Demetri Martin is a wordsmith, as fans of the comedian’s work on The Daily Show and Late Night with Conan O’Brien, as well as his album These Are Jokes and Comedy Central series Important Things with Demetri Martin, will tell you. Now he’s given his linguistic curiosities room to run in his first book, aptly titled This is a Book. Martin created new material specifically for the project, with a few adaptations and elaborations of some of his standup jokes. Here he talks to us about figuring out how to write a book, the importance of daydreaming and doodling and why, despite his enjoyment of humorists such as Woody Allen, Saul Steinberg and David Sedaris, his earliest influence is The Far Side.

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What humor writers have influenced you?

I grew up in New Jersey, and the town I’m from is called Toms River, and that’s next to, right next to, where Jersey Shore takes place. It’s probably not the same as growing up in Boston or another place where there’s a lot of colleges and bookstores and more of a literary bent. Mine was kind of what you see on TV, more or less. It’s a different time, but it’s that kind of a vibe. A lot of tough guys. Having the Little League world champions in 1998 was my town’s claim to fame for a while. So I didn’t grow up around a lot of books and my particular family, when I look back, I realize, wow, we didn’t really have any books in the house. So I came to reading and everything a lot later and had to discover it on my own. I didn’t have really any influences as a kid that way, except for what I found in the mall, at B. Dalton. I’d go there, find the Gary Larsen books and just flip through and look at those cartoons. They were really funny and simple and economical.

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It’s really interesting, though, when you try to write a book and you haven’t done it, you try to figure out, well, what do I do? What’s natural to me? How does this work? So that’s what this was, trying to find that.

Did you figure it out?

Yeah, I think I started to. I think the next book I write would probably be focused more on telling stories. A couple of those longer stories in there, those ended up being more fun than I thought they would be, and it was fun to get into a story and be surprised with it as you’re writing it, to try to figure out where it goes. Lately, I like things that might be a little more absurd or fantastic but still deal with very relatable, real human nature, or human behavior in a sense.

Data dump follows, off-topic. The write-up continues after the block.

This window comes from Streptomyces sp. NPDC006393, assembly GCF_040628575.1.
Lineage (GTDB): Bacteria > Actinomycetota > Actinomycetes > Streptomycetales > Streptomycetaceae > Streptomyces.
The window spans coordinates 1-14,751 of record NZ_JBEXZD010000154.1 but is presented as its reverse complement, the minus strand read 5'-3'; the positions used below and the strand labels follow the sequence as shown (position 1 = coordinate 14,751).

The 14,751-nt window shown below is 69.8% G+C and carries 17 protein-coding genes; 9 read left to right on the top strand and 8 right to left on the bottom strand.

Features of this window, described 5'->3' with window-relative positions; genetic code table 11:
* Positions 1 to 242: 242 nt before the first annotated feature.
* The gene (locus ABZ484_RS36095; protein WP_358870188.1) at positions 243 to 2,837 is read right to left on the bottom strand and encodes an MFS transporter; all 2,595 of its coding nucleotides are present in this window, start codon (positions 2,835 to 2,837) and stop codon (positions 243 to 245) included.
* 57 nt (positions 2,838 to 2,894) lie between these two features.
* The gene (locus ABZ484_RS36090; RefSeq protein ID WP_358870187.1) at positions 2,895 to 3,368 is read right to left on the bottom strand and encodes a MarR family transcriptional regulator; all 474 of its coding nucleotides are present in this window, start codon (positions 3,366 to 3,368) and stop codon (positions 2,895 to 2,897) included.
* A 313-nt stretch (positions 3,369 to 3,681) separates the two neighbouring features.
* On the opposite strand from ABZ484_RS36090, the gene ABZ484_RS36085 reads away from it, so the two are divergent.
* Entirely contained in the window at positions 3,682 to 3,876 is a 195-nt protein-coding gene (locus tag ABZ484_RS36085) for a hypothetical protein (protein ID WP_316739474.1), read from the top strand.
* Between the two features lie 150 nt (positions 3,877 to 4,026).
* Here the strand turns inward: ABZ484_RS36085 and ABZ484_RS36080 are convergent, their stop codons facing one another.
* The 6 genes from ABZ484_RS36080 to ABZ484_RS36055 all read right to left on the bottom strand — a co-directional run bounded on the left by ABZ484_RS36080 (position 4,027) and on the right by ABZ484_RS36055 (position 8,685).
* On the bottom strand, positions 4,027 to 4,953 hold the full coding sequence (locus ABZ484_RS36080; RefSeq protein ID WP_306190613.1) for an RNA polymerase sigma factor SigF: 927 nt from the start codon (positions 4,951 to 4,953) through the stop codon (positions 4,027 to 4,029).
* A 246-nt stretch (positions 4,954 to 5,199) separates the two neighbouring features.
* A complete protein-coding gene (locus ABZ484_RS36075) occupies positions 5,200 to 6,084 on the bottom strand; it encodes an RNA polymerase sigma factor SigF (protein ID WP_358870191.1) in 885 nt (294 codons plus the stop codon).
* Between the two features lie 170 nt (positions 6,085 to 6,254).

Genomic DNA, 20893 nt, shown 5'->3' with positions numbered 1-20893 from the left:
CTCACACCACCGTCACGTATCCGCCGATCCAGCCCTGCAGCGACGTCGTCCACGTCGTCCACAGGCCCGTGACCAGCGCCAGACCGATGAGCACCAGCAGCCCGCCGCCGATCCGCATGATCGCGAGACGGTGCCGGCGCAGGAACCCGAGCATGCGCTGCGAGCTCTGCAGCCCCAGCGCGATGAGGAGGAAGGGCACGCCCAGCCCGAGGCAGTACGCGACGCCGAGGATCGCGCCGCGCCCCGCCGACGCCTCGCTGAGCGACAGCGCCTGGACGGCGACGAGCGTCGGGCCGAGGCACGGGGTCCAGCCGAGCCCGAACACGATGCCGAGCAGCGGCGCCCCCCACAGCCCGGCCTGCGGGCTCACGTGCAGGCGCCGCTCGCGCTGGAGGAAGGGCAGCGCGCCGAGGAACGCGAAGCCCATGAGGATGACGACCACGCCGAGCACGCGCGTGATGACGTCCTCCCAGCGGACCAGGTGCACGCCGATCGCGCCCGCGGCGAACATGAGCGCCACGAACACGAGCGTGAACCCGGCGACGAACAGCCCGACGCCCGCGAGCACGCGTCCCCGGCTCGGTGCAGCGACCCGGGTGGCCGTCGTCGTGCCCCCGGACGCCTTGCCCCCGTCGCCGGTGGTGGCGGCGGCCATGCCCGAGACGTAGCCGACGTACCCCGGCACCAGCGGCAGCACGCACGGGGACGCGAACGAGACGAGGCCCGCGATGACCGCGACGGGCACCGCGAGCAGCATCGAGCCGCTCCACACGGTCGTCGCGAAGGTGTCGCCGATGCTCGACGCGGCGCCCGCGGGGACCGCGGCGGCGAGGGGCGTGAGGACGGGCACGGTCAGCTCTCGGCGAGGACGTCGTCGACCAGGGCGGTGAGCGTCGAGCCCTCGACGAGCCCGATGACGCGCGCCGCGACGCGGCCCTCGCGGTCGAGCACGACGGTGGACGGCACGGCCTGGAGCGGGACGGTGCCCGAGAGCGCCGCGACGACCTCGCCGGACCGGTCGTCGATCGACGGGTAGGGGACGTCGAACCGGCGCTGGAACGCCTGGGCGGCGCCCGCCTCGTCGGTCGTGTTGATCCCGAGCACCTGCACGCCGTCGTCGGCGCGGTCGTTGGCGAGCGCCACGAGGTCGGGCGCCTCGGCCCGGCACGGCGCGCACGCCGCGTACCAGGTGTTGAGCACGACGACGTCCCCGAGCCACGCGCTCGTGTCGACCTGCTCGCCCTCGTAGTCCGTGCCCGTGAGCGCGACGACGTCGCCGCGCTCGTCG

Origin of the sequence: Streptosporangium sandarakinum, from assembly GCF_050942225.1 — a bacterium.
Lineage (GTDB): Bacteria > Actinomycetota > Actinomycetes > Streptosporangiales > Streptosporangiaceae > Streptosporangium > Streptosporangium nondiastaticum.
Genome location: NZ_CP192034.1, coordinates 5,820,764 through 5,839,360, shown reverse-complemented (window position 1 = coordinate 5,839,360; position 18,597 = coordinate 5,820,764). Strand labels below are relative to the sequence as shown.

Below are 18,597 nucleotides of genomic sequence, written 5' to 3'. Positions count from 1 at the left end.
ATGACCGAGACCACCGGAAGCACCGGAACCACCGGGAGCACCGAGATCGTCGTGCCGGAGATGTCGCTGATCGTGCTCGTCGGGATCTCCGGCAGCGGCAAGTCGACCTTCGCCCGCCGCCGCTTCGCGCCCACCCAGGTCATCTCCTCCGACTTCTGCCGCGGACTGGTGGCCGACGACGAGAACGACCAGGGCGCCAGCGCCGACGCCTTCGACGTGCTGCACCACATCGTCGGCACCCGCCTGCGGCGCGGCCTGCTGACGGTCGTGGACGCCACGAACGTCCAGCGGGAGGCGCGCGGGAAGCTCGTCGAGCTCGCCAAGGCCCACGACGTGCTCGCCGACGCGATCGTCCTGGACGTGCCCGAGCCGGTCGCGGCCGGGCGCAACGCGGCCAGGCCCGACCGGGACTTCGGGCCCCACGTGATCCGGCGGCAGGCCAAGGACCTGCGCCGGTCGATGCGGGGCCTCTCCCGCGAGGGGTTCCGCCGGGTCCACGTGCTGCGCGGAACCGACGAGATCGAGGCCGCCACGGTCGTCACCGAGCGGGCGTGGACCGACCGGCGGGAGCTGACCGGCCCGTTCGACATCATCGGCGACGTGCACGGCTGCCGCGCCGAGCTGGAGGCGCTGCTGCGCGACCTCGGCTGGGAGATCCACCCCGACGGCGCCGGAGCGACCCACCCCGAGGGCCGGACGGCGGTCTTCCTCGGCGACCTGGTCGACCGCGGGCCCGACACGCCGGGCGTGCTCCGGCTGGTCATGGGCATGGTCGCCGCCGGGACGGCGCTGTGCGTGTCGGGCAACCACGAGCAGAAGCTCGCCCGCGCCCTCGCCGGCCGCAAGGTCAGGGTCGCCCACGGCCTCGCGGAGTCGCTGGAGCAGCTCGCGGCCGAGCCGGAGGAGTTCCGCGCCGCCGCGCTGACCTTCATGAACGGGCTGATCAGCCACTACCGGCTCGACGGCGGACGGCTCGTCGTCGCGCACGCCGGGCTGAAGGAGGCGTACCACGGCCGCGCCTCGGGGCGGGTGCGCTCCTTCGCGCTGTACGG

You use a lot of wordplay in your comedy. Was the book a natural extension of that?

For me, my notebooks are probably the best generator I have for the work that I want to do, or the work that I want to get. So, I don’t know how many years ago but a great number of years ago, I learned to respect my notebooks and write as much as I could into them and draw as much as I could and not worry about any specific application for that material but just to keep putting it in there and then keep it organized enough so that when I want to make something, I can look back and pick up little morsels or pieces that might blossom into short stories or a movie idea or standup jokes or a collection of drawings. So while I’m making this stuff, I’m not so worried, “Oh, this isn’t good enough. I shouldn’t even write this.” I just think, “All right. You know, that could be useful for something. Just put that in there..."

Once I released myself of “this all has to be so great,” much more started to come out. And then within that is just a job of sifting. So even in the book itself, you see it’s a grab bag. It’s different kinds of things. It’s like a tester. Like, OK, cool, what happens if I try to make a crossword puzzle? What happens if I do a short story, some lists? Try to mix it up.

For your illustrations, do you take the sketches directly out of your notebooks or do you do a polished version from the rough sketch?

I do the rough sketch, and for me that’s a polished version. I haven’t been drawing for a long time. I used to like drawing as a kid and then I never pursued it. It wasn’t really encouraged, so I just stopped. And then years later, when I found myself trying to write jokes, I’d often end up drawing the ideas, but I was drawing the way I did when I was 12, so there you have it. At the same time, it often serves the jokes because I want to do it with the fewest lines possible, just the simplest suggestion. 

What’s your next project?

I’m working on ideas for my next book. And I’m going to write a movie. I have some ideas for that. And I’m hoping to shoot a standup special next year. So I have a backlog of jokes, but over the years I’ve learned that I like to have enough material to put in a TV special, but then another batch of material to tour with so that I’m not really repeating the jokes that people might have seen. I always feel like you need to have double, you need to have two batches; one to use to promote your stuff and then one to deliver your stuff when you show up in the town. That leads, of course, right back to the notebooks. I’m pretty much just waking up every day, walking around, going to libraries, whatever, writing down whatever I can. It’s like being a weird detective. Investigating everything. I’m like, “Hmm, there’s a fat guy on a bench over there. I wonder what this is about.”